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Noisy images doesnt mean a bad cinematography.


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#1 Ronald Carrion

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Posted 02 January 2011 - 01:19 AM

I have been thinking that noisy images are not always something terrible. It can add personality to a movie.

Cassavettes's "Shadows" , and Lars Von Trier's "Dancer in the Dark" come to mind.
(I am using the word noise and grain for the same purpose in this topic).

If so, why is that noise is so criticized?

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#2 Gabe Spangler

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Posted 04 January 2011 - 06:38 AM

I agree, Ronald. The ever-increasing fetish for noiseless images is gross. There are so many green-screened movies with perfect (noiseless) backgrounds and full-on CGI movies, that the younger generations are coming to expect a perfect, noiseless image. This is in turn affecting the digital camera manufacturers to design cameras that have as clean an image as possible. As it stands now, the current crop of digital video cameras are VERY clean. Of course there are the people who don't know what they are doing and then blame the camera when they get an unsatisfactory image. They actually think the camera will do everything. It's the CAMERA's fault that they didn't artistically light the scene, compose well, expose properly or focus correctly.

There are so many non-filmmakers out there complaining about, "This camera is noisy in the blacks.," or, "My new DSLR has noise at 5,000 ISO, WTF!!!" I want to ask these people, what camera exists, film or digital, that doesn't produce noise or grain? The amount and size of noise/grain depends on the ASA rating (or ISO value). Shoot at 100/200 = little noise/grain. Shoot at higher values = more noise/grain. Watch any live-action film, get close to the screen, at you will see the noise/grain dancing around, even if it might be barely noticeable. If a live-action film didn't have noise it would look utterly unnatural and ... well ... dumb.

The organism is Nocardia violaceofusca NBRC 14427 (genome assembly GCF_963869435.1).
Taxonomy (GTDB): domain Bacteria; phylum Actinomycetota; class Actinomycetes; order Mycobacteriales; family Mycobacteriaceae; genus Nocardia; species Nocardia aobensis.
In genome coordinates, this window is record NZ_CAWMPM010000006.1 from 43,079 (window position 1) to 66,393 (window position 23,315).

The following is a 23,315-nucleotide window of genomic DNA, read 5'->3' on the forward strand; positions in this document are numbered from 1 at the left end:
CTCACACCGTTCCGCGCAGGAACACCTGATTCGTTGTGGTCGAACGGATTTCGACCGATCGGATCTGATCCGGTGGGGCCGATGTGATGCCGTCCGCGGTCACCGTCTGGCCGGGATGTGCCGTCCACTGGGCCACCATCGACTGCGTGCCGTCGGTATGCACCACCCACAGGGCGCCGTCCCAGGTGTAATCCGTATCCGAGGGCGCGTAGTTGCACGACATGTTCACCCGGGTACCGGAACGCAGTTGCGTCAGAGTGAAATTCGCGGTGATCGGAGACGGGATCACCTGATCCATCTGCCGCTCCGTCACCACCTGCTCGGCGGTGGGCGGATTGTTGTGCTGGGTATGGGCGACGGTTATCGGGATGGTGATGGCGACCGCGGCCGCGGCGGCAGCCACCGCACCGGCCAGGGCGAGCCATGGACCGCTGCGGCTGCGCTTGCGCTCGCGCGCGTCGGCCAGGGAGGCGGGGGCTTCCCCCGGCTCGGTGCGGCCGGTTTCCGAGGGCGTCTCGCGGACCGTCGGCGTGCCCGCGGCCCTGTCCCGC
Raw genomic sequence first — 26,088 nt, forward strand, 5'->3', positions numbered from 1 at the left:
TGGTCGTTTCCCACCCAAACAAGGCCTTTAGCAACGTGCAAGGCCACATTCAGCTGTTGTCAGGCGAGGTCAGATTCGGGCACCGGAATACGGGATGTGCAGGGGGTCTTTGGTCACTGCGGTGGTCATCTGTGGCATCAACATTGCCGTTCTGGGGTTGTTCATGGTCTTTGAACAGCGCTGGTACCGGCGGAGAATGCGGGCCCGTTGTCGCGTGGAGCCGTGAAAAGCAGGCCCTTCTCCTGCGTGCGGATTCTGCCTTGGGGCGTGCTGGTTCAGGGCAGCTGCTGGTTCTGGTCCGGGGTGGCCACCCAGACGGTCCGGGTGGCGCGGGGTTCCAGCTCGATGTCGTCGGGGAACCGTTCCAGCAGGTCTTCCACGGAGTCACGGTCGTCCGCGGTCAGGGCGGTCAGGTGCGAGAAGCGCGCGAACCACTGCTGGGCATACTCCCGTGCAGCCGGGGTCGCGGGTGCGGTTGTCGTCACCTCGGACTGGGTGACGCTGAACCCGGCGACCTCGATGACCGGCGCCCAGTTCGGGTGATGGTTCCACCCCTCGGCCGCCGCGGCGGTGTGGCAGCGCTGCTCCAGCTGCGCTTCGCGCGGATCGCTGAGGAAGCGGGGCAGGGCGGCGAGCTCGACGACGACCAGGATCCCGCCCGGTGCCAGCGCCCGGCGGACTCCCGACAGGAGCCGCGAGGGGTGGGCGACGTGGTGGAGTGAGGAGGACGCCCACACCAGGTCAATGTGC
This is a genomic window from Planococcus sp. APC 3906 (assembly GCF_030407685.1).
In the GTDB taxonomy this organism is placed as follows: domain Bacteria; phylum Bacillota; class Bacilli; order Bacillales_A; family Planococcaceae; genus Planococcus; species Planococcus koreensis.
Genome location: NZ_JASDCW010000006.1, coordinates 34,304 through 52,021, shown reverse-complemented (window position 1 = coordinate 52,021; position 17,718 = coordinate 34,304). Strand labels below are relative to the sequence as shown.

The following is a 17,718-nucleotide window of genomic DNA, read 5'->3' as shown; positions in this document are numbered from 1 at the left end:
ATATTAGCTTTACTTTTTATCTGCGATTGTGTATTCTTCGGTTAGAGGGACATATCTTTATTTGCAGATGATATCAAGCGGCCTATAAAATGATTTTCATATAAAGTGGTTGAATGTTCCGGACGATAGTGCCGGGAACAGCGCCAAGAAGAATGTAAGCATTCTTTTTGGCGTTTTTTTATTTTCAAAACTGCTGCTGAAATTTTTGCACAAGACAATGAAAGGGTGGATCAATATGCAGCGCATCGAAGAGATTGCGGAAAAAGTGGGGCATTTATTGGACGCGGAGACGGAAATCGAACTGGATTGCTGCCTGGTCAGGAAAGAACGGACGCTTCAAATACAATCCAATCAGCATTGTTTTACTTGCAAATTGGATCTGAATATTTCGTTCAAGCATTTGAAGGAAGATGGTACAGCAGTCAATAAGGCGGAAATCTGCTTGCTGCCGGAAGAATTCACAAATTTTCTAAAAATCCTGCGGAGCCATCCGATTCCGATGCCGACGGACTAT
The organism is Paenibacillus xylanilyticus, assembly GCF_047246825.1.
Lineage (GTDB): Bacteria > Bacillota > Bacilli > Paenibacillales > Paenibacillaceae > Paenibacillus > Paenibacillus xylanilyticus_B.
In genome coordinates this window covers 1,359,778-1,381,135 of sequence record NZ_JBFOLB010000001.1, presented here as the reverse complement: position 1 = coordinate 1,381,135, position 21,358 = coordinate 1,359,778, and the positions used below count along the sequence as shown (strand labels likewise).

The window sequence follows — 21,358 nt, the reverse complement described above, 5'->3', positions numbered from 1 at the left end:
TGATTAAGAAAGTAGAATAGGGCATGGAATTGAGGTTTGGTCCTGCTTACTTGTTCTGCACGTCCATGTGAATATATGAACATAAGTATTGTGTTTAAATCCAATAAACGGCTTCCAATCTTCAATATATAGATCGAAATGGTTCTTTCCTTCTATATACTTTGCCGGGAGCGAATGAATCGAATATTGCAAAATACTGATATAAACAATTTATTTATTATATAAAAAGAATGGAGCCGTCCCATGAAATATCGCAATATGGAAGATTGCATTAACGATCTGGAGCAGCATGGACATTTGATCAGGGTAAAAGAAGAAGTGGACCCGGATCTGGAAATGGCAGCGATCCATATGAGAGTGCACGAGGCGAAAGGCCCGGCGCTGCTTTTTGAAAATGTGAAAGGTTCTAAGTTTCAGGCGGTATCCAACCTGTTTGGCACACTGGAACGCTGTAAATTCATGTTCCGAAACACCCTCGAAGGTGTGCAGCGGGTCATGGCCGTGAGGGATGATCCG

My favorite is the current obsession with HDR (high dynamic range). Who wants a distractingly flat image because the camera is able to capture a wide range of both dark and light? Have you seen a HDR image? It looks .. well ... dumb.

But the endless critique of technology almost always comes from people who have a technology fetish and have no interest in the visual art of the storytelling that is cinema. Period. They're hobbyists. Don't concern yourself with these people. In twenty years they will still be shooting time lapses of the beach and doing high-ISO tests of downtown, nighttime cityscapes, all the while spewing verbal vomit on YouTube, such as, "I shot this night scene at 20,000 ISO, f1.2 then pushed the exposure 200% in post and it looks kinda shitty. This $500 camera sucks!"

The simple fact is that 95% of so-called "cinematographers" have no business shooting on anything other than their iPhone.
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#3 Brian Drysdale

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Posted 04 January 2011 - 07:37 AM

Some of these images. even the low light ones can be breathtakingly bland. You could find a swing back in the other direction if too many productions have a super clean image and one advantage of the old contrasty film noir style images was the low lighting cost.
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#4 Phil Rhodes

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Posted 04 January 2011 - 09:32 AM

I once shot some stuff on a JVC GY-HD250 with a Pro35 in not-enough-light.

That was so noisy people were banging on the wall to complain.

P
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#5 David Mullen ASC

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Posted 04 January 2011 - 11:39 AM

You can always add more noise or grain to an image, and you can always add contrast / reduce dynamic range -- it's hard to go the other direction. Imagine the complaints if Kodak ONLY made grainy film stocks or digital cameras were ALWAYS noisy.